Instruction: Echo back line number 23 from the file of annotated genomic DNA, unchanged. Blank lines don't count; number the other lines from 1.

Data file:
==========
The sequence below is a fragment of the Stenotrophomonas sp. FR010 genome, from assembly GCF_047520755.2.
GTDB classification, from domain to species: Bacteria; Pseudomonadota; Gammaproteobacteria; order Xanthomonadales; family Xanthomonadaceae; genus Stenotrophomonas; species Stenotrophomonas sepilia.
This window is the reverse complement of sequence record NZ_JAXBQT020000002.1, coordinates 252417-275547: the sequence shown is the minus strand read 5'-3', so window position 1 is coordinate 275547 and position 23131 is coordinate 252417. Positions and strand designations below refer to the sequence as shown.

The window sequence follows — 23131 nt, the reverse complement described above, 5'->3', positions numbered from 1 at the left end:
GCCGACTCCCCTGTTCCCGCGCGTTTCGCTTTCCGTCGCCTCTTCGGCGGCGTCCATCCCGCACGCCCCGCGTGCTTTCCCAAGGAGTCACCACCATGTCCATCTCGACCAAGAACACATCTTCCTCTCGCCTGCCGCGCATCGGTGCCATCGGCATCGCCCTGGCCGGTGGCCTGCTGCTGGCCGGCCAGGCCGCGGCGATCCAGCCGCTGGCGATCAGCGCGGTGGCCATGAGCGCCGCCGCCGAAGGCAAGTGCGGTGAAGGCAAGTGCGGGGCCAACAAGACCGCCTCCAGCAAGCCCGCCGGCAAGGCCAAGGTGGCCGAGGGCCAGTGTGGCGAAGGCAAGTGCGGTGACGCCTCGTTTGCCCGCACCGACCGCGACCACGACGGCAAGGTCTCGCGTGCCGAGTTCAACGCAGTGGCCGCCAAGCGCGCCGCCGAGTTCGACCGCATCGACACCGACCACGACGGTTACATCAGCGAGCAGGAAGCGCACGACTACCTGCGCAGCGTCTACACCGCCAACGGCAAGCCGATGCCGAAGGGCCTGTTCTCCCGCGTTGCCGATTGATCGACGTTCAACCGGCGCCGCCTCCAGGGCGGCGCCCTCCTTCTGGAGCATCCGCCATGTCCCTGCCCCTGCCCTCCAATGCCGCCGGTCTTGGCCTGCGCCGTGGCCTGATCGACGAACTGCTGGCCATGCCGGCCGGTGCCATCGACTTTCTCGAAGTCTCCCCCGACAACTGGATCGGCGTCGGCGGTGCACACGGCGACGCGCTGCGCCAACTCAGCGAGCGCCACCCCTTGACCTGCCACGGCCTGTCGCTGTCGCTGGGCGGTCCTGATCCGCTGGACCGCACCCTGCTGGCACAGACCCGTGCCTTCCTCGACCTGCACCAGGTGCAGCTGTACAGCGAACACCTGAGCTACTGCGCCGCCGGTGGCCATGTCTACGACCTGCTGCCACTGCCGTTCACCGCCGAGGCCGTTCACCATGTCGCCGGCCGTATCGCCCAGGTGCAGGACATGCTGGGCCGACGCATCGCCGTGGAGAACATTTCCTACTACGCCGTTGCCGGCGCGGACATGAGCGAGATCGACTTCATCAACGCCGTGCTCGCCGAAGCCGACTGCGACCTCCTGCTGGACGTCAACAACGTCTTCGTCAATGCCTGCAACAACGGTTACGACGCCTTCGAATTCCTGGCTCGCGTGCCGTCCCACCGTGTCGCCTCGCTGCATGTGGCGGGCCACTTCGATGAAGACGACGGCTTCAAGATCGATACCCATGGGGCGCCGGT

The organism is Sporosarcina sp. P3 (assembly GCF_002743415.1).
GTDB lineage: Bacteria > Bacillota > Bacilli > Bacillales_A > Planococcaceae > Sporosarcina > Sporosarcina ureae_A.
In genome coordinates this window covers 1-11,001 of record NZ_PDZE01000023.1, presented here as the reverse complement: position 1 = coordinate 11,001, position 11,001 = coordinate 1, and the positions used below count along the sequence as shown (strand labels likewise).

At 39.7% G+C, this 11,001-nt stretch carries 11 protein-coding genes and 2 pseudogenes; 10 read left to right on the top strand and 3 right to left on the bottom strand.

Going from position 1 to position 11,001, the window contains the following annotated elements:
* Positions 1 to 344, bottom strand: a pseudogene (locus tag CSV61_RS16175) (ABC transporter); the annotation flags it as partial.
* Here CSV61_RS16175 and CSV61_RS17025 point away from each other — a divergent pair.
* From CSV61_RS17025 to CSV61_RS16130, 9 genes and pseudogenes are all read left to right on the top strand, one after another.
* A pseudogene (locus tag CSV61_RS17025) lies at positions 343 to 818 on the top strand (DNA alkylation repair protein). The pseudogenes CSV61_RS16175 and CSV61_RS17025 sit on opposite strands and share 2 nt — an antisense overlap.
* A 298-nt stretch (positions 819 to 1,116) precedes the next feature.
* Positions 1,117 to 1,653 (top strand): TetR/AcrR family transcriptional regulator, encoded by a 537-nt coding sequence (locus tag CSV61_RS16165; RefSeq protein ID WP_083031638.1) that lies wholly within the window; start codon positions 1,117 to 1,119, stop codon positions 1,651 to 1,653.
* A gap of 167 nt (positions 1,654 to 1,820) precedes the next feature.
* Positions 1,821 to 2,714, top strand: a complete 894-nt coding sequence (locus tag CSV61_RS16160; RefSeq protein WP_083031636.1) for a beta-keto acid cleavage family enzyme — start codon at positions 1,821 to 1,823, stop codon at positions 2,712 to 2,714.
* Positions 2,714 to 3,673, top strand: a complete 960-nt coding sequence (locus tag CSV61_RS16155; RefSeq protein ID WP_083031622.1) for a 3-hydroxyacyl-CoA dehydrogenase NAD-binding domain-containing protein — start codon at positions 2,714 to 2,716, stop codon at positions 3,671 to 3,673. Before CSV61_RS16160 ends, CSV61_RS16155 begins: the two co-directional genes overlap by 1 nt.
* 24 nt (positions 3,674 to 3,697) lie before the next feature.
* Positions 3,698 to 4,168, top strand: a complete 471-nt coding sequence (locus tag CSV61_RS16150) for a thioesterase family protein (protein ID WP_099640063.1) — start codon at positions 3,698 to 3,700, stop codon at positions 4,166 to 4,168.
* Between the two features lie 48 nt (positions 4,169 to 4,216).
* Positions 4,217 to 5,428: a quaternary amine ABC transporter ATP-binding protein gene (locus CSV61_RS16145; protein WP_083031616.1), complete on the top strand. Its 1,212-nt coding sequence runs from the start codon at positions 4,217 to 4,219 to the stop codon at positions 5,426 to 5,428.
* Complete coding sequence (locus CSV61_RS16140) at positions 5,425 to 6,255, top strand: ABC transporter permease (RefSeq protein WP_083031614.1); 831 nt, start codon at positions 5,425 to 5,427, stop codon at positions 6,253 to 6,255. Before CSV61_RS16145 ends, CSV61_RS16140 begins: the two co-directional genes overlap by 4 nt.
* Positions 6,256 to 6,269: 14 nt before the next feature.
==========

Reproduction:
* Positions 4,217 to 5,428: a quaternary amine ABC transporter ATP-binding protein gene (locus CSV61_RS16145; protein WP_083031616.1), complete on the top strand. Its 1,212-nt coding sequence runs from the start codon at positions 4,217 to 4,219 to the stop codon at positions 5,426 to 5,428.